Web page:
News Brief
Ginger Trill. Photo by Sabelo Mkhabela.

Cassper Nyovest is The Jay-Z of South Africa, According to Ginger Trill

"He knows how to play the game."

The rapper Ginger Trill is one of the most potent lyricists in South Africa. He's your favorite rapper's favorite rapper. He recently won the Verse of the Year award for his song "Nobody (Interlude)" at the Slikour On Life Verse of the Year Awards, which took place in February.

Ginger is a guest on the latest episode of The Sobering, South Africa's most prominent hip-hop podcast. While discussing his plan to blow up, Ginger revealed how much he admires Cassper Nyovest's strategies (who doesn't?).

"Cassper is good at playing the game," Ginger says, "He's just, like, a Jay-Z."

He elaborates that Nyovest knows how to balance making catchy hooks and spitting potent verses at times:

"I think he's good at playing the game. He comes on somebody's song and ass' em out."

This is the same strategy that has contributed to Jay-Z's seemingly omnipotent relevance in hip-hop. The man said it himself on "Moment of Clarity," "I dumbed down for my audience to double my dollars."

Asked why he wasn't playing the game, Ginger says the only thing he knows how to do best is to just rap. "I play the game, I drop my tapes, I drop my singles," he says.

"I am hustling, maybe I'm not as good as they are. Maybe my thing is being good as a lyricist."

During the episode, the rapper reveals himself as a student of the game, admitting he can rap word-for-word to Optical Illusion songs, and makes reference to other rappers. He also shares his South African hip-hop top 5 lyricists.

Listen to the full episode below, and listen to Ginger Trill's latest single "Money," underneath or download it here.

Subscribe to The Sobering on iTunes.


Interview: Wavy The Creator Is Ready to See You Now

The multidisciplinary Nigerian-American artist on tapping into all her creative outlets, creating interesting things, releasing a new single and life during quarantine.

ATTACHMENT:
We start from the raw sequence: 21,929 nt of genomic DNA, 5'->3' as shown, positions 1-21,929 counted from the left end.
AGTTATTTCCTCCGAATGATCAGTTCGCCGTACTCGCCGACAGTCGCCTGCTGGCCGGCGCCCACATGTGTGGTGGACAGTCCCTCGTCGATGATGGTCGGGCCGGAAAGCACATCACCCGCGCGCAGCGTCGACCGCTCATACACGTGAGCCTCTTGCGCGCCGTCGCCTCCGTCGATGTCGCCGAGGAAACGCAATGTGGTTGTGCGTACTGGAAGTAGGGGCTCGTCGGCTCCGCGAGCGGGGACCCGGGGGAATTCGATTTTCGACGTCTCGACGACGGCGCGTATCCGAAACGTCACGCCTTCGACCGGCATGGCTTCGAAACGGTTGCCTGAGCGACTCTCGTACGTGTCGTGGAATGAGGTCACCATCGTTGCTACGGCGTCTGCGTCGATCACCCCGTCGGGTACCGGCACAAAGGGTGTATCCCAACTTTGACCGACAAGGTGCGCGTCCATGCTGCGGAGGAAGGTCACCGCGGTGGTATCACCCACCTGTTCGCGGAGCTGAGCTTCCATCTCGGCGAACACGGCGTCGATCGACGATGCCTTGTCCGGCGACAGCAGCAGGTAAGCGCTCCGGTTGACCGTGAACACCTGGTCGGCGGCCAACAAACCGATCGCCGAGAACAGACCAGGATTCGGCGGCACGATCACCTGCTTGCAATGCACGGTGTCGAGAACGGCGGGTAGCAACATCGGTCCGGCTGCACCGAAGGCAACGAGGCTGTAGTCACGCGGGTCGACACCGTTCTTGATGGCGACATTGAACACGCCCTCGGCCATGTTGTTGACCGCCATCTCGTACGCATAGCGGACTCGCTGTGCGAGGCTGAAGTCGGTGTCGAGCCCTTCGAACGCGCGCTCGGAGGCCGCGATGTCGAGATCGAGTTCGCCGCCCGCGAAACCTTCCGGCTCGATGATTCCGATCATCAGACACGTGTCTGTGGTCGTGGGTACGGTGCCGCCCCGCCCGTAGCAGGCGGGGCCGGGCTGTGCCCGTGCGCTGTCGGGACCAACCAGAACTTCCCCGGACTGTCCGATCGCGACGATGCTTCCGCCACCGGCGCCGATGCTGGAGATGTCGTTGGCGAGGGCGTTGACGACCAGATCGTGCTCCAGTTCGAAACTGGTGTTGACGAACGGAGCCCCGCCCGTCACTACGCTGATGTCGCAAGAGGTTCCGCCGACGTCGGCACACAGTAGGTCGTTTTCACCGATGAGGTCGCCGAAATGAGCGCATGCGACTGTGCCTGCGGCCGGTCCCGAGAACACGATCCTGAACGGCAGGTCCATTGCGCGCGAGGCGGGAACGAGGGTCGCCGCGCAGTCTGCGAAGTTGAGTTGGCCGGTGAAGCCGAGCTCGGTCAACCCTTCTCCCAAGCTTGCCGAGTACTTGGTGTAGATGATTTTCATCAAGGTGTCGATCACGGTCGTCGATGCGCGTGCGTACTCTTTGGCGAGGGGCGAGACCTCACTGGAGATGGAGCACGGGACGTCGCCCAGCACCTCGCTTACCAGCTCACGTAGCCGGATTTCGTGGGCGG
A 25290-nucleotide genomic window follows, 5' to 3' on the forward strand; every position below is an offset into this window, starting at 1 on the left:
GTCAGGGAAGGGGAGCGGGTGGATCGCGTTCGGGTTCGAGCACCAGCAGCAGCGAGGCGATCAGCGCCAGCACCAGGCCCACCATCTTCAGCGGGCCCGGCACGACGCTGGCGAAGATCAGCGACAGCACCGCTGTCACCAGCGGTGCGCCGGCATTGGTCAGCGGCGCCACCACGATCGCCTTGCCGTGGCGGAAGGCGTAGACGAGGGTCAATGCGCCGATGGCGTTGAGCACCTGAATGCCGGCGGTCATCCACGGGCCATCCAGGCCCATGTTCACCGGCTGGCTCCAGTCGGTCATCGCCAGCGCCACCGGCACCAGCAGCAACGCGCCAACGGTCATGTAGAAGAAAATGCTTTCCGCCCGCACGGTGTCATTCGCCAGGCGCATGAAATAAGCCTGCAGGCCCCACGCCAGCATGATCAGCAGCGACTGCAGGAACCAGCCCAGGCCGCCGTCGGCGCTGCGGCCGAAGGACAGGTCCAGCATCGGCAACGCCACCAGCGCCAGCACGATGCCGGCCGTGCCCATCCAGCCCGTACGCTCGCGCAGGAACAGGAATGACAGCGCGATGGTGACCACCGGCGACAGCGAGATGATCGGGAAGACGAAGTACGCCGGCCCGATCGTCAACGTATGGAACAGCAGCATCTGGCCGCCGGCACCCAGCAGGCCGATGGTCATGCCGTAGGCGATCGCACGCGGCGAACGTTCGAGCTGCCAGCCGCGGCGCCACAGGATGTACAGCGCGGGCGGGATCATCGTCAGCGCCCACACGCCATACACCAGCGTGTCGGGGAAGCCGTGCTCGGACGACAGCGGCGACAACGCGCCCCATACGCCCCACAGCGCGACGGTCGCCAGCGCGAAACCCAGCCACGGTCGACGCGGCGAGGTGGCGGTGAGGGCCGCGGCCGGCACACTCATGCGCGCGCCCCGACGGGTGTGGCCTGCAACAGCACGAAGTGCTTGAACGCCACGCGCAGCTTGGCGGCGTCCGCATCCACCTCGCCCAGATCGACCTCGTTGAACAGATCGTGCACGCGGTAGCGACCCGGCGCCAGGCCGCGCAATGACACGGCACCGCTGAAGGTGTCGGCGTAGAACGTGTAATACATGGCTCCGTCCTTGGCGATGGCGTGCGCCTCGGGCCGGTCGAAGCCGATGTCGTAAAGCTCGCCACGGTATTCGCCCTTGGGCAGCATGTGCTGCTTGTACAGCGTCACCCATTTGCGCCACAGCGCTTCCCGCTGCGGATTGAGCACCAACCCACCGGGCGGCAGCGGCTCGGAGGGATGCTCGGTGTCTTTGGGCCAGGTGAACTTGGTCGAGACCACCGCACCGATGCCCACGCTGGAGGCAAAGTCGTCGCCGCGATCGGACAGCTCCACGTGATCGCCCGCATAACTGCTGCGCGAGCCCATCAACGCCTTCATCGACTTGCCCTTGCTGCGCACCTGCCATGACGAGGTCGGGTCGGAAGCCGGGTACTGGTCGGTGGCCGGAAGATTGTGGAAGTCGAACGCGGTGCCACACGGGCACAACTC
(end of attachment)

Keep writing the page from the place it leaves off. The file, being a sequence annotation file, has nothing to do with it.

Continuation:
A trip canceled, plans interrupted, projects stalled. It is six months now since Wavy the Creator has had to make a stop at an undisclosed location to go into quarantine and get away from the eye of the pandemic.

The professional recording artist, photographer, writer, fashion artist, designer, and evolving creative has been spending all of this time in a house occupied by other creatives. This situation is ideal. At least for an artist like Wavy who is always in a rapid motion of creating and bringing interesting things to life. The energy around the house is robust enough to tap from and infuse into any of her numerous creative outlets. Sometimes, they also inspire trips into new creative territories. Most recently, for Wavy, are self-taught lessons on a bass guitar.

Wavy's days in this house are not without a pattern, of course. But some of the rituals and personal rules she drew up for herself, like many of us did for internal direction, at the beginning of the pandemic have been rewritten, adjusted, and sometimes ditched altogether. Some days start early and end late. Some find her at her sewing machine fixing up thrift clothes to fit her taste, a skill she picked up to earn extra cash while in college, others find her hard at work in the studio, writing or recording music.

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